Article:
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Denver Steak is a newer chuck steak that ranks as the 4th most tender cut of beef. This affordable steak dinner is easy to make, whether you’re grilling, pan-searing or baking in the oven!
When it comes to hidden gems for steak, it’s hard to beat a Denver cut steak or a flat iron steak. These tender cuts come from the chuck shoulder blade and are full of beefy flavor. Plus, they’re less expensive than most other steaks.
The only tenderizing needed is some coarse salt, although you can add other seasonings to further enhance flavors.
What is a Denver Steak
Back in 2009, the Cattleman’s Beef Board ran a competition to find an affordable new cut of beef. The winning entry? A rectangular, boneless cut from the center of the chuck shoulder underblade. In recognition of their home state of Colorado, they named it Denver steak.
Unlike most chuck steaks, this cut’s serratis ventralis muscle has extensive marbling, making it the forth most tender cut of beef. Its other names include underblade steak or boneless chuck short ribs, while in Japan it’s known as zabuton meaning “pillowy soft”. While this cut is rarely available in supermarkets, any local butcher can produce it easily.
According to the USDA there are 309 calories in a 6 oz serving, which is similar to flank steak and less than many other steaks.
How to Cook a Denver Steak
Denver steak is well-suited to grilling, broiling and pan-frying. Simple seasonings like salt, pepper, garlic and herbs work well, although you can also marinate it for up to 4 hours to add even more flavor.
The preparation tips are similar to for most other steaks:
- Look for cuts at least 1 inch thick to keep it nice and juicy.
- Take it out of the fridge 30-60 minutes ahead of time for more uniform cooking.
- Pat dry with paper towels to remove excess moisture.
- Season generously with salt to flavor and tenderize the meat, or consider making your own steak seasoning.
- Sear at high heat to create a caramelized crust.
- Check doneness using an instant-read thermometer (see below).
- Rest the steaks on a plate covered for 5 minutes so the juices can redistribute for maximum tenderness.
- Slice crosswise against the grain to serve – this is crucial with this cut as it will be sinewy otherwise.
A cast iron skillet is ideal for searing at high temperature, but an ovenproof nonstick pan will also work.
How Long to Cook a Denver Steak
A 1-inch thick Denver steak will take 12-14 minutes to reach medium-rare, and cooking time will depend on thickness and your desired doneness. So it’s best to measure the internal temperature of the meat rather than rely on cooking time alone.
Simply insert the probe into the center of the steak and follow the chart below:
|Steak Doneness||Remove from heat||After resting|
Due to its marbling, Denver steak can easily go to medium or medium-well without drying out like some other cuts.
In terms of condiments, horseradish and homemade steak sauce are always winners with this steak!
More chuck steak recipes:
View all steak recipes
Pan Seared Denver Steak
- 1 1/2 pounds denver cut steak, at least 1 inch thick (see note)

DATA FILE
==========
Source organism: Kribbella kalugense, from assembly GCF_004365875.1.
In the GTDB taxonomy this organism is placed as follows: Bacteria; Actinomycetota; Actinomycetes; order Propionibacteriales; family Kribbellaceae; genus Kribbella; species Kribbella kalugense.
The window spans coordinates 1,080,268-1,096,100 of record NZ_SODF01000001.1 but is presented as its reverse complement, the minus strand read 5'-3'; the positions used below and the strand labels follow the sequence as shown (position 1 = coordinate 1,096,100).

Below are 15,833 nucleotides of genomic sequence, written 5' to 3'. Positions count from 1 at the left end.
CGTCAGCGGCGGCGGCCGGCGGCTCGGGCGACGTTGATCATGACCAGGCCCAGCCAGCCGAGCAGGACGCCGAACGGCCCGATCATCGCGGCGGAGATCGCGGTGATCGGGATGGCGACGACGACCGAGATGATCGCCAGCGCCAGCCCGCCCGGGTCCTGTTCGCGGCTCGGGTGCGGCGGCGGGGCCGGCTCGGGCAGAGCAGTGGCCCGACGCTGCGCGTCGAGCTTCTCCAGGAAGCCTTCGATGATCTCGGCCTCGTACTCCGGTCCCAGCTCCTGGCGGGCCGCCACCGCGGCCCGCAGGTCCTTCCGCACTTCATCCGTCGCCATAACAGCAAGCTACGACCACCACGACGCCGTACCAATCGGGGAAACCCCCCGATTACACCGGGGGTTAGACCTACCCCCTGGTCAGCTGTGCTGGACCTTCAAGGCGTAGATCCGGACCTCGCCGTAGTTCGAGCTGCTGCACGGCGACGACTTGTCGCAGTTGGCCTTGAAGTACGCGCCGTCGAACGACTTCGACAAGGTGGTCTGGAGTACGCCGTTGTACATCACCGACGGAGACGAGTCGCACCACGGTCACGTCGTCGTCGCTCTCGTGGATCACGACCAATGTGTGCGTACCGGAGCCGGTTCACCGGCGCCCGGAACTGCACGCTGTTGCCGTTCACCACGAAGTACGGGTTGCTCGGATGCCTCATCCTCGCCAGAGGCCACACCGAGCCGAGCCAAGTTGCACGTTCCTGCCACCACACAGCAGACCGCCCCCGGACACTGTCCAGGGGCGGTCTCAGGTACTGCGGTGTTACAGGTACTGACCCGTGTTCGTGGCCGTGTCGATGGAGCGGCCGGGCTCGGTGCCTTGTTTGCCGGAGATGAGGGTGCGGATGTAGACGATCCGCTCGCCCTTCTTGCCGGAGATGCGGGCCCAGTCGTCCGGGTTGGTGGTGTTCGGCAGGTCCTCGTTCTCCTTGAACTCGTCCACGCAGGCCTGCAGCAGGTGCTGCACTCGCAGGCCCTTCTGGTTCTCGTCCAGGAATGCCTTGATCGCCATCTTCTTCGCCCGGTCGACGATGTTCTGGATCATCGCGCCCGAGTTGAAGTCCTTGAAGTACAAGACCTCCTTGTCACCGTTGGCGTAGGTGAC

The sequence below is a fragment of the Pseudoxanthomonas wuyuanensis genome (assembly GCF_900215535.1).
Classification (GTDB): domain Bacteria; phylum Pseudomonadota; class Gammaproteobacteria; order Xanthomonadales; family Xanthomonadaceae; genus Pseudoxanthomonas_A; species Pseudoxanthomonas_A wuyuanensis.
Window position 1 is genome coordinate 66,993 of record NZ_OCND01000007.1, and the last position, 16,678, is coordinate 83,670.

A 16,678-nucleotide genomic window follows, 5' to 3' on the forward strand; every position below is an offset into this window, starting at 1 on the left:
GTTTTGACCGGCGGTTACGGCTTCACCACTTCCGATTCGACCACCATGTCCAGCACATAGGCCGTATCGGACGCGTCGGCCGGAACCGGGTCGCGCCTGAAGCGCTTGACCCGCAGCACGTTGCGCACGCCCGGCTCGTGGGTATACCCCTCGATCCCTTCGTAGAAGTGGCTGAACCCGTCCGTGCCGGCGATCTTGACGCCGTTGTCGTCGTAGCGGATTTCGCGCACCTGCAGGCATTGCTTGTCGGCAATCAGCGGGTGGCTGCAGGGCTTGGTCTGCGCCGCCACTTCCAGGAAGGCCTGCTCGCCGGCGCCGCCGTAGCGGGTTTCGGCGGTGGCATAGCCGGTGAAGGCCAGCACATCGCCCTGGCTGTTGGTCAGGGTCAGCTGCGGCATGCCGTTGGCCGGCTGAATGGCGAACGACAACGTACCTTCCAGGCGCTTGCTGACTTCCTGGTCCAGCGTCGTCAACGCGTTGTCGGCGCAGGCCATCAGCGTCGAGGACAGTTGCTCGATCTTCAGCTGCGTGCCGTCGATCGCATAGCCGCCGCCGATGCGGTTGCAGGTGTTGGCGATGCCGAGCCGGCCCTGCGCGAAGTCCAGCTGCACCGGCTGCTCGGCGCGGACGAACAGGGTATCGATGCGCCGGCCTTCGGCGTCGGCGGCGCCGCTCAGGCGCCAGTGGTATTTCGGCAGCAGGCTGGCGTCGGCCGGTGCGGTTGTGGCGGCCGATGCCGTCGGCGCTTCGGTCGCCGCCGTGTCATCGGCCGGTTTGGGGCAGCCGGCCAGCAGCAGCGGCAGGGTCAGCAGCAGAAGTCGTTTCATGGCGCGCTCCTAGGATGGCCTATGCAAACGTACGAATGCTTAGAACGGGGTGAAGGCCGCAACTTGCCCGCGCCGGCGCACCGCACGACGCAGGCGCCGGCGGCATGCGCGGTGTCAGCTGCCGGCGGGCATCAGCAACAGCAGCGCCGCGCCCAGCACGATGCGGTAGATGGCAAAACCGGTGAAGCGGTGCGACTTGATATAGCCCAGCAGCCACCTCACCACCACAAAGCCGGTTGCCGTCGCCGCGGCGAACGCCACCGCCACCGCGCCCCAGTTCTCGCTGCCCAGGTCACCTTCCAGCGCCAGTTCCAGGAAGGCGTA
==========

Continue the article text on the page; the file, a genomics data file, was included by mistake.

- 2 tablespoons canola oil, see note
- 1 teaspoon coarse salt, or to taste
- 1 teaspoon black pepper, freshly ground, or to taste
- 4 cloves garlic
- fresh rosemary, optional
- Optional: Remove the steaks from refrigerator 30-60 minutes ahead of time for more uniform cooking.
- Position the oven rack in the middle and preheat oven to 425°F.
- Place a large cast-iron skillet over high heat and allow to heat for 5 minutes until very hot. (You can also place in the preheated oven for 15 minutes.) Use oven mitts!
- Pat dry the steaks with paper towels to remove excess moisture that could interfere with searing. Then rub on all sides with 1 tablespoon of the oil before seasoning both sides with salt and pepper.
- Add the remaining 1 tablespoon oil to the hot pan and swirl to coat. Using kitchen tongs carefully place the steak in the pan, laying it away from you to avoid splatter.
- Sear the first side for 2 minutes. Flip the steaks and sear the other side for 2 minutes more. Optional: sear the edges by holding the steaks vertically and pressing them against the pan until brown.
- Add the garlic cloves and rosemary to the pan. Spoon juices onto the meat and transfer the pan to the oven.
- Bake for 2-3 minutes before checking doneness using an instant-read thermometer: medium-rare is 130°F and medium 140°F (see recipe notes for other donenesses). If the steaks are not done yet, flip the steaks and continue cooking a few minutes longer.
- Remove steaks to a plate or cutting board. Cover with aluminum foil and allow them to rest for 5 minutes so the juices can retreat back into the meat.
- Slice the steaks crosswise against the grain to serve.
- Meat: Denver steaks that are at least 1-inch (2.5cm) thick are juicier and less likely to be overcooked. The instructions above are for a 1-inch thick t-bone. Add 2-3 minutes of baking time for every additional ½ inch.
- Oil: Any high-temperature oil such as canola oil, sunflower oil, refined olive oil will work (avoid extra virgin olive oil, which will smoke).
- Doneness: Rare is 120°F/49°C, Medium-rare is 130°F/54°C, Medium is 140°F/60°C, Medium-well is 150°F/66°C and Well-done is 160°F/71°C.
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